The Heart Unafraid and the Spiritual Path
The following essay was originally written as a commentary on the First Sunday after Epiphany (January 2016).
The Heart Unafraid is an oil painting by Leopold de Postels (1910-?) that was for many decades included in the Ninth Degree monographs of the Rosicrucian Order (AMORC). It is an interesting picture of a solitary figure at the end of a path that leads to the edge of a cliff being battered by the elements. Standing upright, our figure in white faces lightning as it flashes against the night sky. Rain and winds storm around him – or her. In many ways this picture is a wonderful representation of the Path between Hod and Tiphareth on the Tree of Life. A path sometimes requires a leap of faith to complete, total surrender and belief in the ideal, and total confidence in the outcome.
This painting is also a wonderfully good example of the adept, of the Bodhisattva of Buddhism. When we hear the word bodhicitta, the keynote of Mahayana and Vajrayana Buddhist practices, we often hear that it means compassion, but it is much more than that. It more accurately means “the courageous heart-mind of enlightenment.” In many ancient and Eastern philosophies the heart is the center or home of human consciousness as well as the focus of inner strength and fortitude making it no surprise that the words for courage and heart are related through the same Latin root cor.
In this vein we see the difference between many ancient and modern practices, as well as some very general cultural differences between Oriental and Occidental views on spirituality. This traditional difference between East and West can be summed up in the following: Eastern philosophies support the idea that you should learn to accept what you have and seek to understand it; whereas, Western philosophies tend towards promoting the idea of changing your life to have what you want. This is simplistic but true, particularly in contemporary spirituality and esotericism.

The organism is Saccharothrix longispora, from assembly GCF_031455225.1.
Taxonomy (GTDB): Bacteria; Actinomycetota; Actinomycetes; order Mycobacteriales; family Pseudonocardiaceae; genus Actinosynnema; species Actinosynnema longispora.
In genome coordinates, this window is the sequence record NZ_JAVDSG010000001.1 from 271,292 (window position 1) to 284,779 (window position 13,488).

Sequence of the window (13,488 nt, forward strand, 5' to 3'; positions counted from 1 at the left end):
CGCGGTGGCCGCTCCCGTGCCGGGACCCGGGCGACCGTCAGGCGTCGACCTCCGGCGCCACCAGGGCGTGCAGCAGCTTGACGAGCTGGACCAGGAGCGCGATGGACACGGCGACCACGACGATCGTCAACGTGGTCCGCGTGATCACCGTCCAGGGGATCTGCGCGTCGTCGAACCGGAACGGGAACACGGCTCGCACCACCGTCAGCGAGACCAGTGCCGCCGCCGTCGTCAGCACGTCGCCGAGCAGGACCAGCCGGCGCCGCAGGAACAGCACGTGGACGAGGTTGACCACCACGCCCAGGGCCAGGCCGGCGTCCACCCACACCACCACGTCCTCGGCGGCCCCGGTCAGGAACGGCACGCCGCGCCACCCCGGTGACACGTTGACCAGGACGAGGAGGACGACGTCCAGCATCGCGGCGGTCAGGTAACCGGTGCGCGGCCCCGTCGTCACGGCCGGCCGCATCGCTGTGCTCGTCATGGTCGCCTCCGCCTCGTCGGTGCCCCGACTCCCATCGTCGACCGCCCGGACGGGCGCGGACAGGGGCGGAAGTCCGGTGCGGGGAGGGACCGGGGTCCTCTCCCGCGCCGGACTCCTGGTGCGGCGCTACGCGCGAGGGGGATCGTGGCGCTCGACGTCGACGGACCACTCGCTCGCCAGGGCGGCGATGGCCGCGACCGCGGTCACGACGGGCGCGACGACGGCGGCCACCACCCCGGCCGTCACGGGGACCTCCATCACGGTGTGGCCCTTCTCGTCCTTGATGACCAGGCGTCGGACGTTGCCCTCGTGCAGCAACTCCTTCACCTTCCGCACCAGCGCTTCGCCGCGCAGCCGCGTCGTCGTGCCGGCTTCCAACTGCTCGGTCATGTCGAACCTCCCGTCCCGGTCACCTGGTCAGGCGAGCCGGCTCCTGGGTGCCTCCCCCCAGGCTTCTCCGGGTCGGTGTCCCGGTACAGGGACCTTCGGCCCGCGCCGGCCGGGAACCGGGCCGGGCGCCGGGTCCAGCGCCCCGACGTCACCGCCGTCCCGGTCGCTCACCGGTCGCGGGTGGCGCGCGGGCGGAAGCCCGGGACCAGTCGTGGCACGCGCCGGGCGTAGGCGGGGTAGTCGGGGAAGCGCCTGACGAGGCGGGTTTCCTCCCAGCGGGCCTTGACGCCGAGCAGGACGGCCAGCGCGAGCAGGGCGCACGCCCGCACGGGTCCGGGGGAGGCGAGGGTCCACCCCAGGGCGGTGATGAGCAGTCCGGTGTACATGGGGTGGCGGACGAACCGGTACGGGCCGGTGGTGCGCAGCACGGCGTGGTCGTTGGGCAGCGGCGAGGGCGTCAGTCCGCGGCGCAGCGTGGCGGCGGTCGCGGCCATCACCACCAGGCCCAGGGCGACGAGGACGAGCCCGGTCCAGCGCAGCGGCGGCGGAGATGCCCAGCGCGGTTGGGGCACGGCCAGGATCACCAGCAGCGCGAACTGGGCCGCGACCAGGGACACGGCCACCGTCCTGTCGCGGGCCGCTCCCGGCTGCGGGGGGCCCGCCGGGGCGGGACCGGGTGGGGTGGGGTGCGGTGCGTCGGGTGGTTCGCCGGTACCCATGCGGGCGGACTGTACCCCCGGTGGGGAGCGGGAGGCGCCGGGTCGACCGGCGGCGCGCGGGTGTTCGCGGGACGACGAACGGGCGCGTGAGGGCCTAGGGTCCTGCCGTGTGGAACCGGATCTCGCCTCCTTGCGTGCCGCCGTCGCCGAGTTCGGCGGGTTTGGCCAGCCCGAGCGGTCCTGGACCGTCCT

It is very important that we take control of our lives and, with that, take responsibility. In a society that has a great deal of wealth, mobility and opportunity, change is much easier to come by. In a society where wealth is more concentrated and social status is more static, opportunities are fewer and therefore change is less common. So, then, what can we do? As our solitary wanderer at the end of the Path and at the edge of the cliff demonstrates, we must learn to live unafraid.
As Dion Fortune points out in her book, Mystical Meditations on the Collects, we are not led into the Wilderness to perish, but instead so that we may truly discover our Way – or as Louis Claude de St. Martin called it, “the Path of Return”. To do this we must first cease to ask God or anyone to fix our lives for us, to remove our burdens, or even simply to make our lives easier.